But as I like to point out, and did the last time LinkedIn shared with us what was 'hot',  these skills, or said slightly differently, the kinds of jobs that require these skills, still make up a really, really small percentage of overall employment in the USA, and are not the ones that the vast majority of people are doing.

    Here's the latest data that is available from our pals at the Bureau of Labor Statistics on 'Major Occupational Groups as a Percentage of Employment', (from 2015):

    Did you see the grouping for 'Computer and Mathematical', where the majority of jobs that required most of the 2017 LinkedIn 'hot' skills would typically reside?

    It is down towards the bottom of the graph just after 'Personal care and service' and before 'Healthcare support'. If you go to the actual BLS data, 'Computer and Mathematical' makes up 2.9% of all jobs in the USA, about the same as it has been the last couple of years.

    Even allowing for the fact that some of the 'hot' skills would be in demand in other general employment categories, is still stands to reason that just about all of the jobs where these skills are being sought out for represent, still, a sliver of the US labor market, and do not reflect the jobs that the vast majority of people are actually doing, (and will be doing for some time).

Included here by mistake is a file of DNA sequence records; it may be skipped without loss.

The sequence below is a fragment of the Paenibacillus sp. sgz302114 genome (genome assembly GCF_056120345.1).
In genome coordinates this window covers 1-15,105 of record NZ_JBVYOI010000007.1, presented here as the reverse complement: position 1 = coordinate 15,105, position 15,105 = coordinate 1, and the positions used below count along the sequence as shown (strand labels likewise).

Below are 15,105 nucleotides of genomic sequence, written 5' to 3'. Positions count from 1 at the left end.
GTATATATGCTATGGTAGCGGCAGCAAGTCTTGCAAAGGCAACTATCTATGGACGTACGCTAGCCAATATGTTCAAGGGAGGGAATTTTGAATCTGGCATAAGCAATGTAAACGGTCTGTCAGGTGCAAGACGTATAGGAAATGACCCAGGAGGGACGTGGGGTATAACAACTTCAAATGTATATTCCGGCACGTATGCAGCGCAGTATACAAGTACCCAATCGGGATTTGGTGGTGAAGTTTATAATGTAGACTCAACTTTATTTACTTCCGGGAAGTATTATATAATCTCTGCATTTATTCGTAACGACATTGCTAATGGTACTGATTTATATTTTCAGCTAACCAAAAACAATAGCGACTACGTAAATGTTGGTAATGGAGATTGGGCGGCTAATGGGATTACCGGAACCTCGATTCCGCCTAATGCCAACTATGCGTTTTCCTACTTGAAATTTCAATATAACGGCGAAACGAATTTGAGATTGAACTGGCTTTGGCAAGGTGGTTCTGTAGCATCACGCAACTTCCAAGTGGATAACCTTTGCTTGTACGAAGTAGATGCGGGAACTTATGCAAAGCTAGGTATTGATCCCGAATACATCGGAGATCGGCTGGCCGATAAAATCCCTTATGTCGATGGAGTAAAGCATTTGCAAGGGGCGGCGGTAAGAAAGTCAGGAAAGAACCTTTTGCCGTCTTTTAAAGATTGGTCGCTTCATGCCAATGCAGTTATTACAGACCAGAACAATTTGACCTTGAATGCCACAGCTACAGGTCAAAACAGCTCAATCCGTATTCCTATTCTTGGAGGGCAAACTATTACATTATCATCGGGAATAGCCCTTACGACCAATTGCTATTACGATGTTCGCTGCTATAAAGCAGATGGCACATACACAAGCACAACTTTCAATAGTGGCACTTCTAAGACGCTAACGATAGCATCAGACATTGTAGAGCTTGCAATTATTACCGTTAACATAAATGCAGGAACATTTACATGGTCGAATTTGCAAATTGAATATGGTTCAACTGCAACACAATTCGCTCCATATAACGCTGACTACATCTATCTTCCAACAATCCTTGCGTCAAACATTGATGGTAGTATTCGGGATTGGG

Sure, it is trendy to think that the LinkedIn skills represent the future of work, and perhaps they probably do, and I would encourage anyone, especially younger folks to think about pursuing them,  but these skills don't really represent the 'present' of work, not in a substantial way anyway.

    LinkedIn is a fantastic business, a staggering success, and not at all like the real world where the overwhelming majority of workers reside.

    Have a fantastic weekend And don't spend so much time on LinkedIn.


    Taking care of customers by taking care of employees, Part 2

    A few months ago I shared on the blog some details about fast-food giant McDonald's recent improvements in both same store sales, customer satisfaction, and customer service, (think shorter wait times in the drive thru), that were largely attributed by McDonald's CEO to a series of comprehensive hourly wage increases for thousands of front-line staff.

    For a quick refresher on that story, here is part of what I wrote back in March:

    What if there was another, simpler way to improve customer service that didn't involve 'engagement' at all, but did impact those employees that are on the front-line working with and helping customers every day? You'd be interested in something like that, wouldn't you? What if it was as simple as cutting a check? Well, make that several thousand checks.

    Check this excerpt from a recent Fortune piece - McDonald's Says its Wage Hikes Are Improving Service:

    The hamburger chain in April announced it would raise the average hourly rate for workers at the U.S. restaurants it owns to $9.90 from $9.01 starting July 2015, with average wages climbing above $10 per hour by the end of 2016. The company also said it would allow those employees to earn up to five days of paid vacation every year following one year of employment.

    McDonald’s CEO Steve Easterbrook, who took the helm in 2015, has since moved swiftly, closing hundreds of weak stores, bringing back all-day breakfast, and simplifying the chain’s menu, reducing bottlenecks in serving customers quickly.But improving the customer experience hinges on workers being on board with all these changes, hence the raises.